What else can I do to address this problem?

NB:Her closest friend's mother has reportedly refused to allow that girl to come to my place, ostensibly because she does not want to have her in a place with only a man present (I am not sure if this is true, but hope to check directly with her later).

2 Answers 2


I saw this question after I answered the other, so I’m borrowing from my answer to that one…

Try to find out what she feels she is missing by coming to your place. Is it her friends? If so, can you bring her and her brother and her friends out somewhere special, once a month? Out for pizza, or ice cream, or a ball game, or boating, or take them shopping some place that they usually can’t get to?

Is she missing time to read or watch movies when she is with you? Can you just kick back and watch a movie, once a month?

Can you guys learn a new skill together? Learn to ice skate, or find a T'ai Chi class that you can take together?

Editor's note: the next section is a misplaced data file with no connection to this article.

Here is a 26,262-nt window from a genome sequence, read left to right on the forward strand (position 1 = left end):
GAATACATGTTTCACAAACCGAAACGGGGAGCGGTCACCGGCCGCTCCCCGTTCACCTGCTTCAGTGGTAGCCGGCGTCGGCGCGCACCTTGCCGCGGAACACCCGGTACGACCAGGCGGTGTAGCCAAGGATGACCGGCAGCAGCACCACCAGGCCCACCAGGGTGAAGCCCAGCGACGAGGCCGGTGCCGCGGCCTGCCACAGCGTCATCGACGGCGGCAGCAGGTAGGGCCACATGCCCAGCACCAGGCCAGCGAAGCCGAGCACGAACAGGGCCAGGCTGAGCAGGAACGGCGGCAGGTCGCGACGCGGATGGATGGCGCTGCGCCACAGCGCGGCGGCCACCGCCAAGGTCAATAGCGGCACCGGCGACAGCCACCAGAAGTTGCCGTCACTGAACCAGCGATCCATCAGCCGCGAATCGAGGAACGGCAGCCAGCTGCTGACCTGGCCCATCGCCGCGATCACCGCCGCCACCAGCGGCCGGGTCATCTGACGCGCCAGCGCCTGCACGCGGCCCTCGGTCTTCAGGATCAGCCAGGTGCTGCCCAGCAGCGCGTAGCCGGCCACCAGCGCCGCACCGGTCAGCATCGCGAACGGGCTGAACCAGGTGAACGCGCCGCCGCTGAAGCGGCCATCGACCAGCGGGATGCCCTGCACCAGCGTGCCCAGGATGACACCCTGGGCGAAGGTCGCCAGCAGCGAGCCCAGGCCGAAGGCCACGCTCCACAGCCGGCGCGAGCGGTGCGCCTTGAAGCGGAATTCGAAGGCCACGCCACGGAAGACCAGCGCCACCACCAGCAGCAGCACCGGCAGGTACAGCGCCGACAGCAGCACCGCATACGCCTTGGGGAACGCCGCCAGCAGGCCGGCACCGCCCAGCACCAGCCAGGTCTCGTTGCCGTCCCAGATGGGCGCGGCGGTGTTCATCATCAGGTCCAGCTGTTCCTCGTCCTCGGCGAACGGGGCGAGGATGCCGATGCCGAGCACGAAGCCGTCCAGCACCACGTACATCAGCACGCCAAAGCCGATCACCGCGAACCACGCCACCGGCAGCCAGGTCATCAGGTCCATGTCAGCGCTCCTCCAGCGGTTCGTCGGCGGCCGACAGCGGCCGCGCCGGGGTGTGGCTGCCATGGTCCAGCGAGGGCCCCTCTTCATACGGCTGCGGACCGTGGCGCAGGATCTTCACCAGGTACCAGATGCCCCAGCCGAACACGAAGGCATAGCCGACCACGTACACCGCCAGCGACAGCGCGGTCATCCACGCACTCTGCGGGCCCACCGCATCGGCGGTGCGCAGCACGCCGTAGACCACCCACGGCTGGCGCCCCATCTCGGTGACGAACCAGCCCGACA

Can you re-paint the apartment? If so, have them each pick a room and ask them what color they would like it to be, then let them decide – even if they choose a crazy color. (You can always repaint it before you move out.) Let them pick out new furniture, even if it’s just a bean bag chair and a lamp.

Can you build things? Try to make this new place special. Google “cool teen room ideas” with her, then work together to make something pretty. Let her (and your son) do as much of the work as possible.

Beyond that, tell her that you guys are family, and it is important for people’s mental health to have a strong family. Sometimes it is not easy, you have to put work into it, but doing things with your family makes it stronger. Tell her later in life she will feel more grounded having spent time with you and her brother now.

  • This - the childern (daughter in particular) are more than old enough to talk to. Find out what they want, and see how you can arrange something. It's surprising how many problems can be tackled by talking to each other :-).
    – sleske
    Oct 26, 2018 at 8:20